Articles Posted in Transamerica

SEC Obtains Default Judgment Against Former Cincinnati, Ohio Registered Representative 

The Securities and Exchange Commission (SEC) has obtained a default judgment against Scott Allen Fries. He was a Transamerica Financial Advisors registered representative from 2014 to 2019. 

The regulator’s amended complaint accuses the former broker and investment advisor of raising approximately $458K from at least ten investors, including customers from the brokerage firm, and using the funds to pay for his personal expenses. Fries is barred from further fraud violations and must pay disgorgement of $428,334.53, a civil penalty of $208,500, and a prejudgment interest of $110,548.02.

FINRA Settlement Includes Restitution to More than 2,400 Customers

In an agreement reached with the Financial Industry Regulatory Authority (FINRA), Transamerica Financial Advisors consented to pay $8.8M over the unsuitable sales of mutual funds, variable annuities (VAs) and 529 savings plans to customers. 

$4.4M of this is a fine and $4.4M is restitution to about 2,400 customers who were financially harmed. The firm settled with FINRA but without denying or admitting to its findings. 

Four Transamerica entities have settled US Securities and Exchange Charges accusing them of misconduct involving investment models that were faulty. Collectively, the entities, AEGON USA Investment Management LLC (AUIM), its affiliated brokerage firm Transamerica Capital Inc., as well as its affiliated investment advisers Transamerica Financial Advisors Inc. and Transamerica Asset Management Inc., will pay $97M to retail investors that were impacted. However, the entities are not denying or admitting to the regulator’s findings.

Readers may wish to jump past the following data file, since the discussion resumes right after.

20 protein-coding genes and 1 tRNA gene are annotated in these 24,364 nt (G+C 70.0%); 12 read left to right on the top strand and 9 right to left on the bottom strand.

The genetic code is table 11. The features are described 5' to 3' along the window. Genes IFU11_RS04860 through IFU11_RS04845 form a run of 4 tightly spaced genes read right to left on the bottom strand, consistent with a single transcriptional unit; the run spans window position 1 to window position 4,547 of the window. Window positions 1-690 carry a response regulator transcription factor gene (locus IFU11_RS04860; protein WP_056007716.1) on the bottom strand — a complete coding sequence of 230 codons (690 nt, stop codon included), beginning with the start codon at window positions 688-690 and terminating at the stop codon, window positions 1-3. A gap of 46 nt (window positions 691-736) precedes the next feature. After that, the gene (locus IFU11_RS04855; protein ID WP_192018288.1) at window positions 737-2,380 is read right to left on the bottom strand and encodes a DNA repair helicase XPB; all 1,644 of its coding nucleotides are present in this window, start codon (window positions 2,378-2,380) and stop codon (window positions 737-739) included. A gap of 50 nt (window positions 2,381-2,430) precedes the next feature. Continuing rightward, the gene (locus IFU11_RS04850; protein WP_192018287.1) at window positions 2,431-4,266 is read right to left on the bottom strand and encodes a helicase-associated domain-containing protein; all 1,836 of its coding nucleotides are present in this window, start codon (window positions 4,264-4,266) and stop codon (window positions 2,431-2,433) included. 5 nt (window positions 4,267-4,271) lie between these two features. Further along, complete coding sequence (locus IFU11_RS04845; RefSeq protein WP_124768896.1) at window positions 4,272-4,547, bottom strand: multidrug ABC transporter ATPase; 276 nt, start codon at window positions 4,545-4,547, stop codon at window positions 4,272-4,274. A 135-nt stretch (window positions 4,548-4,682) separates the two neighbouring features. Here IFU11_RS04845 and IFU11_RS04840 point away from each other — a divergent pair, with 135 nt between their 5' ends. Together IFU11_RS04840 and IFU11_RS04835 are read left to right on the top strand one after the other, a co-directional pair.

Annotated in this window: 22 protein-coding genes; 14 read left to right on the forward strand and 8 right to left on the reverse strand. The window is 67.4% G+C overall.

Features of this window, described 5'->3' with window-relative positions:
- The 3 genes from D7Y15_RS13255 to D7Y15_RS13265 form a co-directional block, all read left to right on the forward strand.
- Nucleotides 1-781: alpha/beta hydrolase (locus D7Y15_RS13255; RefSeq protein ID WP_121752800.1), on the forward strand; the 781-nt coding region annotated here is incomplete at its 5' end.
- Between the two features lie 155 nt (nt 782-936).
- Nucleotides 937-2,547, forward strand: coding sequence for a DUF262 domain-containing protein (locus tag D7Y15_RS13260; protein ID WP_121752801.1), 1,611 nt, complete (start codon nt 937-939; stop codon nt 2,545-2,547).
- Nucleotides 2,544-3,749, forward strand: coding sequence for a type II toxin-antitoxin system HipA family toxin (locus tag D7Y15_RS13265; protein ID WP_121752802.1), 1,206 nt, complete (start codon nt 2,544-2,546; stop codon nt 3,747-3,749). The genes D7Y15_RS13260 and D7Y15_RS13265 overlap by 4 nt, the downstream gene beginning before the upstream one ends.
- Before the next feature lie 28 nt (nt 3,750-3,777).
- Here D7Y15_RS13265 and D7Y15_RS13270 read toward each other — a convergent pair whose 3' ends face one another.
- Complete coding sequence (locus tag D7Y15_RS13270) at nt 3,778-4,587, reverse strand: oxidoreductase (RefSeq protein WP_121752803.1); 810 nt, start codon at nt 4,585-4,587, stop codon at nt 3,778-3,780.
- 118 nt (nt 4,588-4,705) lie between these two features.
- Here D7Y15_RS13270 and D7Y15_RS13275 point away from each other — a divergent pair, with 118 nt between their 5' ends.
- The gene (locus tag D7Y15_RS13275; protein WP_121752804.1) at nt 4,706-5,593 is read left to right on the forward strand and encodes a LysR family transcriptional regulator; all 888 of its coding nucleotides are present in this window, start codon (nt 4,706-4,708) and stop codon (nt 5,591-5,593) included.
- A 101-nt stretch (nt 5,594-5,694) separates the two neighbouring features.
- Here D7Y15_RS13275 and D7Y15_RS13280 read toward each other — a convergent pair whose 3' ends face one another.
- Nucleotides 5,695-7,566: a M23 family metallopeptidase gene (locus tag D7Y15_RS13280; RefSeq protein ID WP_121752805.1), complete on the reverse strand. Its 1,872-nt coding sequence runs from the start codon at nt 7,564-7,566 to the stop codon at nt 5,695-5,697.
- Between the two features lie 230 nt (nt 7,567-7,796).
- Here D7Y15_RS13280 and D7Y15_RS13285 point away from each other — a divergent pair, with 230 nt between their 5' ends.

The SEC’s order contends that investors placed billions of dollars into mutual funds and strategies that employed flawed investment models that AUIM developed without knowing they had errors. AUIM’s affiliated investment advisers and broker-dealer touted the quantitative models upon which their investment decisions would be made. Between July ’11 and June ’15, they purportedly offered, sold, and oversaw 15 mutual funds, variable annuity investment portfolios, variable life insurance investment portfolios, mutual funds, and separately management account strategies that were based on these quantitative models.

Unfortunately, contends the SEC’s order, the models were created by one junior analyst who was inexperienced. Not only that, but there were a number of errors in the models, which failed to operate as promised. Moreover, said the regulator, the Transamerica entities launched the Strategies and Products without first verifying that the models worked as they were meant to and without disclosing any risks identified with the models.

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